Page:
14 Over-Reaction – Emotionally Stable Maintaining emotional control –Low scorers may easily lose their temper –High scorers tend to remain calm, even in stressful situations Hudson River Plane Crash –On January 15th, 2009 US Airlines flight 1549 crash landed into the Hudson River after striking numerous birds upon takeoff. Everyone on board (155 people) survived and were accounted for. The flights pilot, Chelsey B. “Sully” Sullenberger, was described as “calm, cool and collected” as he maneuvered the plane into a safe landing position. There is no training for such landings and because of Sully’s focus and composure, a tragic accident was averted.

15 Distractible – Vigilant Focusing attention over time –Low scorers can be easily bored, and become inattentive –High scorers tend to stay focused on the task at hand Metrolink Crash –On September 12, 2008, in what was one of the worst train crashes in California history, 25 people were killed when a Metrolink commuter train crashed head-on into a Union Pacific freight train in Los Angeles. It is thought that the Metrolink train may have run through a red signal while the conductor was not paying attention – instead he was busy text messaging. Wrongful death lawsuits are expected to cause $500 million in losses for Metrolink.

16 Reckless – Cautious Avoiding unnecessary risks over time –Low scorers are prone to taking unnecessary risks. –High scorers tend to evaluate options before making risky decisions. Exxon Valdez –The Exxon Valdez oil spill was not a large one in relation to the world's biggest oil spills, but it was a costly one due to the remote location of Prince William Sound (accessible only by helicopter and boat). On March 24, 1989, 10.8 million gallons of oil was spilled when the ship's master, Joseph Hazelwood, left the controls and the ship crashed into a Reef. It was alleged that Joseph Hazelwood was intoxicated. The cleanup cost Exxon $2.5 billion.

17 Arrogant – Trainable Engaging in training & development opportunities –Low scorers overestimate their own competence and as a result may be difficult to train –High scorers tend to be willing to listen to advice and take advantage of opportunities to learn more New York Crane Crash –A large crane collapsed in Manhattan on March 15th, 2008, killing seven and putting several others in critical condition as it smashed into nearby buildings. The city Department of Buildings blamed faulty rigging for the collapse. The contractors in charge of the rigging attached four nylon slings to an 11,000 pound steel brace that was supporting the crane alongside the building. Eight chain braces should have been used and because of this, the crane collapsed.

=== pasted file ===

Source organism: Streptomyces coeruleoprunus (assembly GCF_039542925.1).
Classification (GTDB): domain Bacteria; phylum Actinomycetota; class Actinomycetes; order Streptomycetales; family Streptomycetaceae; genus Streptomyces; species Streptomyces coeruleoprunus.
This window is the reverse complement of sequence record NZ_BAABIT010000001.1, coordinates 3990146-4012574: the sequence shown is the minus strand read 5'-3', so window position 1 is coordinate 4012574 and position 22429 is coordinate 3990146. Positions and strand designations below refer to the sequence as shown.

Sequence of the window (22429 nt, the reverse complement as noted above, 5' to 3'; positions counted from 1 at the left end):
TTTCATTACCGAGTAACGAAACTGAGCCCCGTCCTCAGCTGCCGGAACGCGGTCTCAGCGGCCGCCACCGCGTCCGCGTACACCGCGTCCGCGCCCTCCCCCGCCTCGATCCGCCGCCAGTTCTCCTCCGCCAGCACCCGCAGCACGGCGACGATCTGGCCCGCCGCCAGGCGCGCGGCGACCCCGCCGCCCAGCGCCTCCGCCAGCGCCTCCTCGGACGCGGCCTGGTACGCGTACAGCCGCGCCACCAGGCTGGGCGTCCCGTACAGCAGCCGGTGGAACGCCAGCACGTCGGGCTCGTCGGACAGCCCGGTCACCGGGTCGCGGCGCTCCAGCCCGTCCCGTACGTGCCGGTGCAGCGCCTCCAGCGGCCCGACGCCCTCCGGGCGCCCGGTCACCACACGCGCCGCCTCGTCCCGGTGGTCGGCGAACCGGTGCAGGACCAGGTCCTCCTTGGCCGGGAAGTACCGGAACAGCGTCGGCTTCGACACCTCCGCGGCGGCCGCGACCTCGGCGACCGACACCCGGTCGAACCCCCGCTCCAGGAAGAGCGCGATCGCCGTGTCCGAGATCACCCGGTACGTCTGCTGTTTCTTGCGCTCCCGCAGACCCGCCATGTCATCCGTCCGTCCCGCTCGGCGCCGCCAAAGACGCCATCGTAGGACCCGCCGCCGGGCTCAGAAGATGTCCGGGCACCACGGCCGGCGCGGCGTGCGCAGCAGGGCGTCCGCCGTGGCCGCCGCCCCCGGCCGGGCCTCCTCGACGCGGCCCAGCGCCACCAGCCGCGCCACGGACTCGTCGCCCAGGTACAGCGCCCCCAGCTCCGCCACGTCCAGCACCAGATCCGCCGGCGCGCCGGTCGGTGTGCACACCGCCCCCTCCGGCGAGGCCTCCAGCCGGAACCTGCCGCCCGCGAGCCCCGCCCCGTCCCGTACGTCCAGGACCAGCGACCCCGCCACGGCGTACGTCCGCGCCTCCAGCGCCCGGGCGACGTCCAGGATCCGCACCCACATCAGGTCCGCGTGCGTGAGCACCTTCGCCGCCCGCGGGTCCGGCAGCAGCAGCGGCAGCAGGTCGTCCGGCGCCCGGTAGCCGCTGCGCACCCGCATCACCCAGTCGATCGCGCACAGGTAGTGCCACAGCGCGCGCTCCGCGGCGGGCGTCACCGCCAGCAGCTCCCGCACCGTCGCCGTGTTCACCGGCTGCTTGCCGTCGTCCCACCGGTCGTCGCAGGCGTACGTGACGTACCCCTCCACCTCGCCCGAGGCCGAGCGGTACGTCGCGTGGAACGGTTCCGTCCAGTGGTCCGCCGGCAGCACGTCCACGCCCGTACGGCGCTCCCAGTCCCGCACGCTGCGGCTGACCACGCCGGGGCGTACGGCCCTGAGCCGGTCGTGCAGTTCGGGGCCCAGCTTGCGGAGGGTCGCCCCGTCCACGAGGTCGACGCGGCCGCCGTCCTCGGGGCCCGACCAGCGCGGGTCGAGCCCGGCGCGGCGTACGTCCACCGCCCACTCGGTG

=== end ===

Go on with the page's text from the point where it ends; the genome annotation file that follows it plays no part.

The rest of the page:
18 …but safety is just one component of job performance…

19 3 Dimensions of General Employability 1.Dependability Concerns following established procedures and making work-related activity a priority. 2.Composure Concerns handling stress and pressure without becoming upset or emotional. 3.Customer Focus Concerns the capacity to relate to internal and external customers in a friendly, positive, and helpful manner. Based on decades of experience predicting performance in a wide range of jobs.

20 20 Implementation of the Safety Report About the report –General information –Breakdown of sections –How it works…

21 21 About the Safety Report Generated from the Hogan Personality Inventory (HPI) –A Business-related measure of normal personality –Designed to predict occupational success –Developed exclusively based on data collected from working adults –No invasive or intrusive items –Items written at 4 th grade reading level –No adverse impact –Fully internet enabled –Available in multiple languages –Typically takes 15-20 minutes to complete

22 22 About the Safety Report The report has 3 main features: 1)Presents information about 6 dimensions of safety-related personality 2)Gives three scores related to general employability 3)Provides development areas for safety-related behaviors

23 23 About The Safety Report 5 Total Pages with 3 Main Sections –Section 1 (Components of Safety-Related Behavior) Optional Overall Average Safety Score –Section 2 (Components of General Employment-Related Behavior) –Section 3 (Detailed Development Areas By Safety Components) Optional Off-the-Shelf (no additional research study required) Easy to Use and Understand Created Based on Input from Safety Managers and Consultants

24 24 Using the Safety Report For Selection –Screening out applicants who are at higher risk of engaging in unsafe behaviors –Screening in applicants who are most likely to display safety- related work behaviors For Development/Training –Training and needs analysis of current workforce –Can be integrated with safety-related training

25 25 How it works… Participant logs into Hogan Assessment Platform and completes the assessment (Also available in paper form) System generates report and emails to assessment administrator

26 26 The Safety Report

27 Report Layout Provides information on the whole report and definitions of each of the six safety dimensions.